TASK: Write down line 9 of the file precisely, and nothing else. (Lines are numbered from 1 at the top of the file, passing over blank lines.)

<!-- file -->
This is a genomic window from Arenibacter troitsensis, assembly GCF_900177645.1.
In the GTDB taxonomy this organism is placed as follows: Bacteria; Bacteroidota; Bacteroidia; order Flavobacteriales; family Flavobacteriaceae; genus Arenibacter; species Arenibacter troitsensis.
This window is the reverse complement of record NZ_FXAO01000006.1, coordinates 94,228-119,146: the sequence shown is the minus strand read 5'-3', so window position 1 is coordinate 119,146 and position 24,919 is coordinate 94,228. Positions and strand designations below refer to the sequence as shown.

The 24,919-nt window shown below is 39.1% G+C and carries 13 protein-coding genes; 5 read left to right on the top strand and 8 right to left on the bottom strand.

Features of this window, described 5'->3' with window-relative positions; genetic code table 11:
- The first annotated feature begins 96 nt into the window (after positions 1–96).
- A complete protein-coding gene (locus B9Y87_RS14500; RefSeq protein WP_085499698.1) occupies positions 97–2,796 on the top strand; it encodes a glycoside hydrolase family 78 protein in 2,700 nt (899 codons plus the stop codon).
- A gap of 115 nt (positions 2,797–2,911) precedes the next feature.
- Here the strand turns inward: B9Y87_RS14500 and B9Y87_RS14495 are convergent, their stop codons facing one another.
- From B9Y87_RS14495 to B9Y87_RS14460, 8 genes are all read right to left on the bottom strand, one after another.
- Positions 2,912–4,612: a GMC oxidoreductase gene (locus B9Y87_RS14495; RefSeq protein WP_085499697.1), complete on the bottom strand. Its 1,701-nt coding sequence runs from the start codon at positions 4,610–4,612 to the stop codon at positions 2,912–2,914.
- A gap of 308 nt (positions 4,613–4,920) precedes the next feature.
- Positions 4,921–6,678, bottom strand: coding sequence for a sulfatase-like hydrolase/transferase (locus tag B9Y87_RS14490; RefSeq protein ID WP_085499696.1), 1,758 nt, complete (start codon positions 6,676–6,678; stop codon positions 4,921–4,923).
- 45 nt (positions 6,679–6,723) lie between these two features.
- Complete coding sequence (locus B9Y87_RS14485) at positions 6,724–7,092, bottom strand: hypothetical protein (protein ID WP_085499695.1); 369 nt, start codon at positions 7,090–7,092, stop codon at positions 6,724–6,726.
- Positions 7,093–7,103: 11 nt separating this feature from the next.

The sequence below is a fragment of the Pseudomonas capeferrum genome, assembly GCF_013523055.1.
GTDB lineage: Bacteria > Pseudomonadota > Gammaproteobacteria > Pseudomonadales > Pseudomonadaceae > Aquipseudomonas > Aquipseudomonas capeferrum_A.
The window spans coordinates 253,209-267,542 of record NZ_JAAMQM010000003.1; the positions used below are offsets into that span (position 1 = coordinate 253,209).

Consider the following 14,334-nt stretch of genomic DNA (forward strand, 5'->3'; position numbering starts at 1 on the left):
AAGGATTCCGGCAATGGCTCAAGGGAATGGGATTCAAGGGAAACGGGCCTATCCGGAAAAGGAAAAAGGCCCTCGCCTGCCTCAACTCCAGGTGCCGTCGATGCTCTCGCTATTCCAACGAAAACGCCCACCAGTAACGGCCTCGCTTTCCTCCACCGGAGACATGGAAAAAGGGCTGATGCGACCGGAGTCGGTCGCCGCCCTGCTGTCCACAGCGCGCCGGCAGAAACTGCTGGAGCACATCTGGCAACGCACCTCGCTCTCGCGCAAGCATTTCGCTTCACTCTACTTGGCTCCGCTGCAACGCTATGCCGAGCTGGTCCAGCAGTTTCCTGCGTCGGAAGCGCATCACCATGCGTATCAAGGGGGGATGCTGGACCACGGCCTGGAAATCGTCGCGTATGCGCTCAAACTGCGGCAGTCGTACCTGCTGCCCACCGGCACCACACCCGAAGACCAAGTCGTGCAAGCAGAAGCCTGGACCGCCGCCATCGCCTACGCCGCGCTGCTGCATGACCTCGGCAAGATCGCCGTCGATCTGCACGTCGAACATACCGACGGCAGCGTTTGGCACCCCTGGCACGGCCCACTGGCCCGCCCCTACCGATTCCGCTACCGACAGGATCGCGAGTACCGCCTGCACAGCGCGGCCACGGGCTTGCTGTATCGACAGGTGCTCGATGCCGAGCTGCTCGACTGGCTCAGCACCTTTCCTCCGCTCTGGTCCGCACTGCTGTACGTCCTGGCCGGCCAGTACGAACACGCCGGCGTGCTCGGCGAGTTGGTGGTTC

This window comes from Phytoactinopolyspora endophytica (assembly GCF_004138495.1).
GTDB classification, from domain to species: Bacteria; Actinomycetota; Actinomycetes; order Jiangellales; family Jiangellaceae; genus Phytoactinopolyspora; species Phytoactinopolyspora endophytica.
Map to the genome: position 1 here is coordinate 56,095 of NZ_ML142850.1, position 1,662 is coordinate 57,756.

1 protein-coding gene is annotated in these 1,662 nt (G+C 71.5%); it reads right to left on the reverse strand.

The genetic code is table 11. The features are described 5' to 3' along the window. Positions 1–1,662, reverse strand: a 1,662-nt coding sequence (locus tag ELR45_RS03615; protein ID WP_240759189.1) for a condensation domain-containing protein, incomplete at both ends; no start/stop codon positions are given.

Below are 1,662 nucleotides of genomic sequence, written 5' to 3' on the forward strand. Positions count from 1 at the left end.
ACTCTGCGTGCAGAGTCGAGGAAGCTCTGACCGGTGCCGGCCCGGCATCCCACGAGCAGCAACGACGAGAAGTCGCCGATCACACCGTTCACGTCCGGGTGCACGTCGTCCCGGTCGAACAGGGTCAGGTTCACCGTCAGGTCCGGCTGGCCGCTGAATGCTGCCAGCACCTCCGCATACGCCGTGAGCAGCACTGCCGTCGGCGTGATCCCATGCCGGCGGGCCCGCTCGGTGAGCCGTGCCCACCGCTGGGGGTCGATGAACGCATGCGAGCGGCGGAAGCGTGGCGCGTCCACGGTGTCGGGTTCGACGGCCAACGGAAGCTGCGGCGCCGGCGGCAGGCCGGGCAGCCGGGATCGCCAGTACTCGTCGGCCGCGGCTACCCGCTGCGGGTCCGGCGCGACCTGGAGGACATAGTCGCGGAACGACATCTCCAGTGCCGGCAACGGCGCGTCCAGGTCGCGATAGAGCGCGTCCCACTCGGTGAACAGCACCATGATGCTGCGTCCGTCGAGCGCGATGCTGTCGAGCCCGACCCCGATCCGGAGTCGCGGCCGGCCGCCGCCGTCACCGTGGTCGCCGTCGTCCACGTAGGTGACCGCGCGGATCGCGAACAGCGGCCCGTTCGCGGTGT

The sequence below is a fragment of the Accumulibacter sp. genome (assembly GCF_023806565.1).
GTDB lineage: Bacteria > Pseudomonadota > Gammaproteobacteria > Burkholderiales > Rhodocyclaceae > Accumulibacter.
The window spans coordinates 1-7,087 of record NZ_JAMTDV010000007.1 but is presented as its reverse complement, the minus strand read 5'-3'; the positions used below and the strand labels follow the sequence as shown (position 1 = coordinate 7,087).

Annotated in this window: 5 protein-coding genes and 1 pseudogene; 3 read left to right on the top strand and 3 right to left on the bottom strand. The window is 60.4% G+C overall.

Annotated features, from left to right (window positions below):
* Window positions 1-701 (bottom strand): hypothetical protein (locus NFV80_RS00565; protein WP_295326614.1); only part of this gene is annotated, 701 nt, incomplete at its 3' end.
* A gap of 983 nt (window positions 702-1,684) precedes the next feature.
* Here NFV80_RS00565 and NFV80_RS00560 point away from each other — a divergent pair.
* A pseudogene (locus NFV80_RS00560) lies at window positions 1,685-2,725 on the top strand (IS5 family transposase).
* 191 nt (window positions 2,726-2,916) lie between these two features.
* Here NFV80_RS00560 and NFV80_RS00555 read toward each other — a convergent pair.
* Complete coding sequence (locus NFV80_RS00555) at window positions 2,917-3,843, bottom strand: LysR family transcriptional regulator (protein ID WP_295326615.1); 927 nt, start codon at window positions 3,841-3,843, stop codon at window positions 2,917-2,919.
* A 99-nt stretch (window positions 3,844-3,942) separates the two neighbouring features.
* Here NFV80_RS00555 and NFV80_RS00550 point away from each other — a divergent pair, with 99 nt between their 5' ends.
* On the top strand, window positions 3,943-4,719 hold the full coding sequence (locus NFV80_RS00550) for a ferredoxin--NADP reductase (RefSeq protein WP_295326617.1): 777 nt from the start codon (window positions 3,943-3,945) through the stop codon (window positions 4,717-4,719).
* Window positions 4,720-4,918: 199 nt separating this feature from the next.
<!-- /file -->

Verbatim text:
- Here the strand turns inward: B9Y87_RS14500 and B9Y87_RS14495 are convergent, their stop codons facing one another.